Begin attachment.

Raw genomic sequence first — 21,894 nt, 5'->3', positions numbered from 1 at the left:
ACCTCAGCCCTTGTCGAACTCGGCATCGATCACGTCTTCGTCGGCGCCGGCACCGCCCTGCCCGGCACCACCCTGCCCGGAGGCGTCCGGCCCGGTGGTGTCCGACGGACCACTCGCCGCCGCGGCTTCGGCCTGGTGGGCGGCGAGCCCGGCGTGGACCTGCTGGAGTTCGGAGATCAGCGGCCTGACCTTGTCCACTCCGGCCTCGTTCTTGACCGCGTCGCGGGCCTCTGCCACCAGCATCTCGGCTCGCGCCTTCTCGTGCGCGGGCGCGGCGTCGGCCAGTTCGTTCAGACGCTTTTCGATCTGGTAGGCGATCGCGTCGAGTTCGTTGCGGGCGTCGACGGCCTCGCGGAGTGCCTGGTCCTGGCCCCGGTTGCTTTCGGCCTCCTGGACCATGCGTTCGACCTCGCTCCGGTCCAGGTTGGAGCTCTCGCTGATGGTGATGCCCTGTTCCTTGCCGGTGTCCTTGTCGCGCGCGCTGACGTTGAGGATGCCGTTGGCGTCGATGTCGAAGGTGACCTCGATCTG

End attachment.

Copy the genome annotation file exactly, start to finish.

Raw genomic sequence first — 21,894 nt, 5'->3', positions numbered from 1 at the left:
ACCTCAGCCCTTGTCGAACTCGGCATCGATCACGTCTTCGTCGGCGCCGGCACCGCCCTGCCCGGCACCACCCTGCCCGGAGGCGTCCGGCCCGGTGGTGTCCGACGGACCACTCGCCGCCGCGGCTTCGGCCTGGTGGGCGGCGAGCCCGGCGTGGACCTGCTGGAGTTCGGAGATCAGCGGCCTGACCTTGTCCACTCCGGCCTCGTTCTTGACCGCGTCGCGGGCCTCTGCCACCAGCATCTCGGCTCGCGCCTTCTCGTGCGCGGGCGCGGCGTCGGCCAGTTCGTTCAGACGCTTTTCGATCTGGTAGGCGATCGCGTCGAGTTCGTTGCGGGCGTCGACGGCCTCGCGGAGTGCCTGGTCCTGGCCCCGGTTGCTTTCGGCCTCCTGGACCATGCGTTCGACCTCGCTCCGGTCCAGGTTGGAGCTCTCGCTGATGGTGATGCCCTGTTCCTTGCCGGTGTCCTTGTCGCGCGCGCTGACGTTGAGGATGCCGTTGGCGTCGATGTCGAAGGTGACCTCGATCTG